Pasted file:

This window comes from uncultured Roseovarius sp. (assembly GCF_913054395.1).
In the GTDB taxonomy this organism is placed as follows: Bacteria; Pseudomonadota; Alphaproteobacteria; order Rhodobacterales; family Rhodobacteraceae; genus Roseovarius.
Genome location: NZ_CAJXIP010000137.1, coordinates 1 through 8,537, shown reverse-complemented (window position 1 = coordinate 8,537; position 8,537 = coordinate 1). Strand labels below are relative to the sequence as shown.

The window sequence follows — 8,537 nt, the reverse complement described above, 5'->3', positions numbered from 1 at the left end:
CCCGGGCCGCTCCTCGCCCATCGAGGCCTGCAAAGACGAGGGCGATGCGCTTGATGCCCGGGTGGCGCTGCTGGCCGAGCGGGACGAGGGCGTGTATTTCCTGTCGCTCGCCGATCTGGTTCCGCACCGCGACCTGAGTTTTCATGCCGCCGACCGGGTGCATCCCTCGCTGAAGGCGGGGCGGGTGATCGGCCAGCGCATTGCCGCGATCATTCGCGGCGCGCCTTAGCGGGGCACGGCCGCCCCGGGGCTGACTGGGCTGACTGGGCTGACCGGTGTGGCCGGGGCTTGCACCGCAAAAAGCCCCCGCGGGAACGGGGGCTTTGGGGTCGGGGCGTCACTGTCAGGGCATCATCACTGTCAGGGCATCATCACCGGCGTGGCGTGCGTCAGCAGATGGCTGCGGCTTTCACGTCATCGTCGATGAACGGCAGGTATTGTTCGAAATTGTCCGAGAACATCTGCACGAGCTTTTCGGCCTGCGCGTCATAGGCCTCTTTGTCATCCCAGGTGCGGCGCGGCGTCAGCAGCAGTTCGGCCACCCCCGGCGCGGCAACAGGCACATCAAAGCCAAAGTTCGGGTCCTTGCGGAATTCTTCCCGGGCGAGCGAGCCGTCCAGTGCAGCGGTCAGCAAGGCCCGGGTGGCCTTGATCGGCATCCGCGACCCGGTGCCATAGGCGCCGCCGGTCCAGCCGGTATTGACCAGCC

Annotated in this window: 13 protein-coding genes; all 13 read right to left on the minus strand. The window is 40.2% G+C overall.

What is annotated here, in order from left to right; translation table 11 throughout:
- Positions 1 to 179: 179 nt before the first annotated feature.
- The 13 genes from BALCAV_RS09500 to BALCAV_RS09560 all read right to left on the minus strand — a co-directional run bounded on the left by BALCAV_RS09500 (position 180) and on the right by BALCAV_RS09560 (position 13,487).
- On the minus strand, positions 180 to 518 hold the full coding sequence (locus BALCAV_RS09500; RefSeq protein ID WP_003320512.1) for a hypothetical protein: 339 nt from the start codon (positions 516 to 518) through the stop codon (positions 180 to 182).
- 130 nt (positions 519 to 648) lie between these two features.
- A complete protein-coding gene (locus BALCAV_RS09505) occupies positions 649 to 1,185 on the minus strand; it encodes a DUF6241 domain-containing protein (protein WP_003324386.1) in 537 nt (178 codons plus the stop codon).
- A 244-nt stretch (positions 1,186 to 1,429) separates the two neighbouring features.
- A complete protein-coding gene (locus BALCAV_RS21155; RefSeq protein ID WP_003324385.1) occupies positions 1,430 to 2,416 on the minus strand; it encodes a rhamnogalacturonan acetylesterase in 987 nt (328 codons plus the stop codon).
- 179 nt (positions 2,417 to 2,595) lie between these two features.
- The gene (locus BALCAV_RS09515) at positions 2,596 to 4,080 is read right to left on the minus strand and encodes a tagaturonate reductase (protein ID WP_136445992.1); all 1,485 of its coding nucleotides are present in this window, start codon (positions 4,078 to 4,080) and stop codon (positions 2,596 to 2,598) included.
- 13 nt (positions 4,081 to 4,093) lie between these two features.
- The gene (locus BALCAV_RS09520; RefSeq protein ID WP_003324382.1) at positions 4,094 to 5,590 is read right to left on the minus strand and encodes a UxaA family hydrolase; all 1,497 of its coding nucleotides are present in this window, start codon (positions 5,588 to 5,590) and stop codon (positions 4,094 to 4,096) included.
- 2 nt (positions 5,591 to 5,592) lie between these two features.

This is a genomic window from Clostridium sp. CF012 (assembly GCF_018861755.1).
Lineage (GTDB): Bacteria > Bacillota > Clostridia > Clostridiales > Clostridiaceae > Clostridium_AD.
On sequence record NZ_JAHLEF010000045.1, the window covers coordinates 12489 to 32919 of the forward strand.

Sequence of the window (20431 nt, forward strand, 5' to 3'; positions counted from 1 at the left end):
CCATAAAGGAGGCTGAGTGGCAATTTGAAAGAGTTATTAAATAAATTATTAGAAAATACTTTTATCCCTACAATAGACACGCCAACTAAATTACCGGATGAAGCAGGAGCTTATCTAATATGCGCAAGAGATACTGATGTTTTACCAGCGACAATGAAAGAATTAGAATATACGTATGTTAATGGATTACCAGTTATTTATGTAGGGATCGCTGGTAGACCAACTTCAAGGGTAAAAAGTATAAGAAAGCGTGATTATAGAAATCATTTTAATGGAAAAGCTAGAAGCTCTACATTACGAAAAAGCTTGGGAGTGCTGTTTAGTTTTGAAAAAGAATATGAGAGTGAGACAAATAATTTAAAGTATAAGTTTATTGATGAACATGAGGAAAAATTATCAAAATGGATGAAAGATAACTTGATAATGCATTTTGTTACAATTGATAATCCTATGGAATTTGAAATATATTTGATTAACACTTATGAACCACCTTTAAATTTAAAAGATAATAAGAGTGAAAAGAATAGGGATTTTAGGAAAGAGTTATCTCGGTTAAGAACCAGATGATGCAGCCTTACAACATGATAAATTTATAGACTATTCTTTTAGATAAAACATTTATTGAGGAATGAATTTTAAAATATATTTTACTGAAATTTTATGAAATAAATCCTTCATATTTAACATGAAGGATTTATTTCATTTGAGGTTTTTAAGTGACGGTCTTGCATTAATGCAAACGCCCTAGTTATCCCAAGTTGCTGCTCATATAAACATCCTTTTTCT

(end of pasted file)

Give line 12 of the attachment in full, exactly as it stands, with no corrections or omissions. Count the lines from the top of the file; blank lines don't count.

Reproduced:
- A complete protein-coding gene (locus BALCAV_RS09505) occupies positions 649 to 1,185 on the minus strand; it encodes a DUF6241 domain-containing protein (protein WP_003324386.1) in 537 nt (178 codons plus the stop codon).